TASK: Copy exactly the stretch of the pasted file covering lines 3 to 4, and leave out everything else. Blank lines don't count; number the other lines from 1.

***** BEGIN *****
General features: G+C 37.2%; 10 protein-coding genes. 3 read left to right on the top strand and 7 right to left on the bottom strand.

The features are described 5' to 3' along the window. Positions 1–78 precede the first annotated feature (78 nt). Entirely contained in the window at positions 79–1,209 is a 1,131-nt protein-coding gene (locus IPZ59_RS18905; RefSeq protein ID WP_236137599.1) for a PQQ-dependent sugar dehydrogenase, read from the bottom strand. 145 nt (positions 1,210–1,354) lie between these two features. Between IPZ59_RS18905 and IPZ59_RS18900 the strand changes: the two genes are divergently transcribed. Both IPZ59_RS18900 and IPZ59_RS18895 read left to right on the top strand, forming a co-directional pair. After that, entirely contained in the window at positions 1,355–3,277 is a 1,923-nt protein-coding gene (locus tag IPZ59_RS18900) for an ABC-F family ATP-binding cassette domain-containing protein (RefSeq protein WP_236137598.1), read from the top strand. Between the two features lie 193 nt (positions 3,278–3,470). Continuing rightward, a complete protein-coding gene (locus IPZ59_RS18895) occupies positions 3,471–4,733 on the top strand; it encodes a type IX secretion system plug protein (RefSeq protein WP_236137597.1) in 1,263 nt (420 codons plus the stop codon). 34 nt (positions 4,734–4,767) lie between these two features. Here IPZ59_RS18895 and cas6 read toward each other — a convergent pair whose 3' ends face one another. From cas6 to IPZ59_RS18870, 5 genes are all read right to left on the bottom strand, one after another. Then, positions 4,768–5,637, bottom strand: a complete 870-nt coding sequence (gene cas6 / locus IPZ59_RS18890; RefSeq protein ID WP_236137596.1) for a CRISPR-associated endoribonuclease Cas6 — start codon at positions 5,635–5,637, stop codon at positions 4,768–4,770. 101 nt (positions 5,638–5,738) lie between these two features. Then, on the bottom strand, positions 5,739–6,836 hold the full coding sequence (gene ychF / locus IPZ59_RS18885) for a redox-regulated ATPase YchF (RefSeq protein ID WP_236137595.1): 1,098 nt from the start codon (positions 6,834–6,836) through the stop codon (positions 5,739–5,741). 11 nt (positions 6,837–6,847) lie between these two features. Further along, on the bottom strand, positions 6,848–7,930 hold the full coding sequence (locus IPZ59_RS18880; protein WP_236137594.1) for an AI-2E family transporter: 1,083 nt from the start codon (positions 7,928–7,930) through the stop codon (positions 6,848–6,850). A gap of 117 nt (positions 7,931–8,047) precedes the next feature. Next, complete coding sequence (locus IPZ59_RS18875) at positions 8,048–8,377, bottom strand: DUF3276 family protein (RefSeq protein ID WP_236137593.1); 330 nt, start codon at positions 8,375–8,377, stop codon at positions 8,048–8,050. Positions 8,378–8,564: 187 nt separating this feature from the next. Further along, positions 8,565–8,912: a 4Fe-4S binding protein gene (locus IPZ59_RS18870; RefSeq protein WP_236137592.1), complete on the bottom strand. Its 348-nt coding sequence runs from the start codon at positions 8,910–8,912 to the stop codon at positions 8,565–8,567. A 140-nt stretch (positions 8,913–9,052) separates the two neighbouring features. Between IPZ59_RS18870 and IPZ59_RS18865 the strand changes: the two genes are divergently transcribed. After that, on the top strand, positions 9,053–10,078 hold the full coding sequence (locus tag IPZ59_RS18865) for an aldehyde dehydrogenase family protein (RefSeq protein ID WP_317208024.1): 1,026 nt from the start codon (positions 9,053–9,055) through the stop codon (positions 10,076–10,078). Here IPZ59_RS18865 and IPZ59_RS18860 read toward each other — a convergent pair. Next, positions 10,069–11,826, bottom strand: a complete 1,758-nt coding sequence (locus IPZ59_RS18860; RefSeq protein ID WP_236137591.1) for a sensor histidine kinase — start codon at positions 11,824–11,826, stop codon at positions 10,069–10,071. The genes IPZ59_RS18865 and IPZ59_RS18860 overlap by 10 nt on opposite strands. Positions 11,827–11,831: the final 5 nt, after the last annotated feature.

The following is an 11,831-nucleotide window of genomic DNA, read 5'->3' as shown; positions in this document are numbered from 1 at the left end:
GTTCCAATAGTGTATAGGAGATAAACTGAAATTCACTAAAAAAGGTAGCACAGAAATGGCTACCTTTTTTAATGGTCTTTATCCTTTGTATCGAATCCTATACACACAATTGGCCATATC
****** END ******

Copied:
The following is an 11,831-nucleotide window of genomic DNA, read 5'->3' as shown; positions in this document are numbered from 1 at the left end:
GTTCCAATAGTGTATAGGAGATAAACTGAAATTCACTAAAAAAGGTAGCACAGAAATGGCTACCTTTTTTAATGGTCTTTATCCTTTGTATCGAATCCTATACACACAATTGGCCATATC